I prepared 5 syringes with the tiny doses at a time and did 5 birds – then took a break and prepared the tiny doses in the 5 syringes again and let everybody calm down a bit (because I had to catch each bird, find a skin spot – usually on the inside of the leg – apply the liquid, and let the bird into the run) everybody was locked in the coop and got released into the run, so I knew that I treated everybody and nobody got two doses by accident (not good because of toxicity)

I did repeat the treatment in 10-14 days because we had a bad case of feather/quill mites

The ivermectin is systemic, meaning that it works throughout the whole body after it gets absorbed – it was the only way to reach the mites inside the quills

Ivermectin does not work against Gapeworm and I used the Safeguard for goats to get rid of Gapeworm: as Bigdog’s article recommends, I used 3 cc in 1 Gal for 3 days – our vet prescribed more for Pinchy and I gave her the Fenbendazole directly into the beak as directed (with more or less success at different days) because she was badly infected – she had lost her voice and had trouble breathing

She also got several antibiotics and recovered, thank God! She is still with us and going strong – I think I let the Gapeworm go too long with her because I did not know what it was and she got secondary infections in her lungs – thank God we were able to save her and now I use Fenbendazole when I see any birds “gaping” and shaking their heads – probably will be spring and fall from now on, dunno yet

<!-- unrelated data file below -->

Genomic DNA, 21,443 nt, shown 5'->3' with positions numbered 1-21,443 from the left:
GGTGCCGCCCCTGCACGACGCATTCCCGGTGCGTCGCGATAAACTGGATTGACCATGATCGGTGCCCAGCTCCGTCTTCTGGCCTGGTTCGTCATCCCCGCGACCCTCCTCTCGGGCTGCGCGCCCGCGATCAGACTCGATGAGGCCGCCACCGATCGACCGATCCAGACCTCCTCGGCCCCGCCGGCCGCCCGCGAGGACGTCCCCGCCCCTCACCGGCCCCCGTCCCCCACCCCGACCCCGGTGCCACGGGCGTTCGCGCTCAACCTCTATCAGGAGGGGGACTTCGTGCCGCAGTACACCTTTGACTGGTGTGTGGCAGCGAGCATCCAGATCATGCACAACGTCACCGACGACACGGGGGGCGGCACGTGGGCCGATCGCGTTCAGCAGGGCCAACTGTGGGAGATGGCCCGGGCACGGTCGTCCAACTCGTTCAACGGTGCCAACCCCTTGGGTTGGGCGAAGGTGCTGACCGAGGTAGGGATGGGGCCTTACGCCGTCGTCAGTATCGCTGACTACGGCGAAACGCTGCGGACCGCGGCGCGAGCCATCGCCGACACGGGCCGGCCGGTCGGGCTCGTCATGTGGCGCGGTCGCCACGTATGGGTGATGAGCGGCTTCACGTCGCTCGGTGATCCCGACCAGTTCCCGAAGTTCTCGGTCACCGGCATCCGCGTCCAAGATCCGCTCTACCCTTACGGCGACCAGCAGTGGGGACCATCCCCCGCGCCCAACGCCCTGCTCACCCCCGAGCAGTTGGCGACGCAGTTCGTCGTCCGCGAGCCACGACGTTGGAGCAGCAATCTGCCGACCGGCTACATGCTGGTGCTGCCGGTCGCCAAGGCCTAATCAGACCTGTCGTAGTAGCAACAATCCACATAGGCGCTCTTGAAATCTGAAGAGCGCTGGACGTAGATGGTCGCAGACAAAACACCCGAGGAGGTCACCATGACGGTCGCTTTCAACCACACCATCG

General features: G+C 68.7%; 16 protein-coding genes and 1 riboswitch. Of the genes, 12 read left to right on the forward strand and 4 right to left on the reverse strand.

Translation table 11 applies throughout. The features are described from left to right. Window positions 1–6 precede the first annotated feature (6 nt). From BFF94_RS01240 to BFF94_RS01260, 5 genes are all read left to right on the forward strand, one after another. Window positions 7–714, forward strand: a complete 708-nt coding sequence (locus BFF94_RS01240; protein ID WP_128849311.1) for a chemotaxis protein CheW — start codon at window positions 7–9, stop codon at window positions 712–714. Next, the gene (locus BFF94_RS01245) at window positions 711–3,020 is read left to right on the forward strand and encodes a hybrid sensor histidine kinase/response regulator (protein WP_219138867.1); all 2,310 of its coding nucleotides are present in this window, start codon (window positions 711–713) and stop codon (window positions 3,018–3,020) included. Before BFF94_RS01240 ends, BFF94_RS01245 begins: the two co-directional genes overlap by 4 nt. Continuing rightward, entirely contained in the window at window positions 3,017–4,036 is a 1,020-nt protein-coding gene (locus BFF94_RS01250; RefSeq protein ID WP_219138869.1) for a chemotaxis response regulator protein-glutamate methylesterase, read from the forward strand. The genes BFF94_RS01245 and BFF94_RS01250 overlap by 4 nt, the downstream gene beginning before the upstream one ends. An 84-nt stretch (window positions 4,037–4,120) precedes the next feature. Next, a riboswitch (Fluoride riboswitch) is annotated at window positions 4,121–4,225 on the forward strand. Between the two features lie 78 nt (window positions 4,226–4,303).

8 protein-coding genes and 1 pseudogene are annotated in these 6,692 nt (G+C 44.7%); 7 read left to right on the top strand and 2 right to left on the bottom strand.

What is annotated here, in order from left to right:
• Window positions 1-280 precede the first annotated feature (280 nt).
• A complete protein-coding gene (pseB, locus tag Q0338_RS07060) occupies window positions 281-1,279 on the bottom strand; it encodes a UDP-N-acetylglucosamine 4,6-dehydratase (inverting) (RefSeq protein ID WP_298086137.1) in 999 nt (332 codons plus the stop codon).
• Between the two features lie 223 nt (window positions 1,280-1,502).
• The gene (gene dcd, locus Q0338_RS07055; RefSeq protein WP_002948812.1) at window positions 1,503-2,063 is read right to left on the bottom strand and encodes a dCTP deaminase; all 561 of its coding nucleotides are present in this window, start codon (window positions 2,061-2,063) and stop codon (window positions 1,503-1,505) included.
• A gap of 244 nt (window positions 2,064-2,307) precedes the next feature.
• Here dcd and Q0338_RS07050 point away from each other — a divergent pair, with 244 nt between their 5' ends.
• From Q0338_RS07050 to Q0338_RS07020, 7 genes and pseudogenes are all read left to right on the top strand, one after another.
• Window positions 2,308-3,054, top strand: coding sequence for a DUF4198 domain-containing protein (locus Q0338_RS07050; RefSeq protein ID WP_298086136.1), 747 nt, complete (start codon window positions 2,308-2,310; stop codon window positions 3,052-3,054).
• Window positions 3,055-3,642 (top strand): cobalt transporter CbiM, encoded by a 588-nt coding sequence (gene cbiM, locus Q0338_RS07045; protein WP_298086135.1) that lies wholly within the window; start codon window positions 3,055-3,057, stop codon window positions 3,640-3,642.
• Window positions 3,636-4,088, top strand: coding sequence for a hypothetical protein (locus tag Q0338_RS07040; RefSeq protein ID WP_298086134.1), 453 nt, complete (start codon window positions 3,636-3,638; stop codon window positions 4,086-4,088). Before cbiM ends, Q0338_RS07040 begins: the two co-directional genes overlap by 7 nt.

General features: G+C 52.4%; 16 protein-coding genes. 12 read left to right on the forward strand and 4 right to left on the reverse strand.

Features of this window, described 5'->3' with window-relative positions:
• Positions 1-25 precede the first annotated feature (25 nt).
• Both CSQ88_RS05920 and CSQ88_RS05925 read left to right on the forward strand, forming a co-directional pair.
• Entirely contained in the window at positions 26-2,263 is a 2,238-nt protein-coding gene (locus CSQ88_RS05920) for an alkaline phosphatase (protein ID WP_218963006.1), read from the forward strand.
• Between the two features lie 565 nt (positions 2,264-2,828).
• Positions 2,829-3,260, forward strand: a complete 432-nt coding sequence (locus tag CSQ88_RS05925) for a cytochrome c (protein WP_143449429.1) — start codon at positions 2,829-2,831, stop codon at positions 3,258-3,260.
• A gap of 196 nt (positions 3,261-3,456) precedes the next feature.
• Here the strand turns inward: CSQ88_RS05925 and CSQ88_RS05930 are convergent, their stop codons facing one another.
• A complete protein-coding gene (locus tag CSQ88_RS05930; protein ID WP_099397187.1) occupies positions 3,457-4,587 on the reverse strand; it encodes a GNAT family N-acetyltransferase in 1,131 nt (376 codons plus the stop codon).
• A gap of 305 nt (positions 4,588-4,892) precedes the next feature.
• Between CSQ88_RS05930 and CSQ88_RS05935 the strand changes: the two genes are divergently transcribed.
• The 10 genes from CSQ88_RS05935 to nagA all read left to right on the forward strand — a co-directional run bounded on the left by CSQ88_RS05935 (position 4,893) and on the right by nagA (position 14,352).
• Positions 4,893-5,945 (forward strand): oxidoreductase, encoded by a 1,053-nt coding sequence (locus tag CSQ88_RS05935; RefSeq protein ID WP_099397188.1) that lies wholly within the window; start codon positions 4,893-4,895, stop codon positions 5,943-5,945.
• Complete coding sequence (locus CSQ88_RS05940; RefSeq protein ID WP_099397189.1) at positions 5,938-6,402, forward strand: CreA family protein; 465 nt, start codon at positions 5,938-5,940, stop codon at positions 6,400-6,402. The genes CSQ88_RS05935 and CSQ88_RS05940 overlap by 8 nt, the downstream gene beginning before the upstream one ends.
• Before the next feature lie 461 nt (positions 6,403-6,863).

Yes, a fecal float test is a great idea

by Barbara-NH, Saturday, October 22, 2016, 14:12 (121 days ago) @ BennieAndTheJets

Not what I had suggested (but should have). It was Chris' suggestion, and I wholeheartedly agree that it's a good idea to test prior to any treatment for worms; but I have never done that with my birds. Yet it makes a lot of sense to know what you are treating.

img: Ooops, sorry Chris

by BennieAndTheJets, Saturday, October 22, 2016, 15:20 (121 days ago) @ Barbara-NH
edited by BennieAndTheJets, Saturday, October 22, 2016, 15:55

I was thinking I read Barbara's post but it was yours

I also liked your idea of being careful with the mass killing of parasites, Barbara - it could hurt the birds - again a float test would give some clues as to how badly infested they are with the parasites

I have a microscope that can see the eggs - but it is not easy to identify them if you have never done it before- I tried with online pictures of eggs at the same magnification factor, but it is not easy to be sure

the vet did one float for us and found nothing

then when Lucky was submitted for necropsy, again the vet said he had no parasites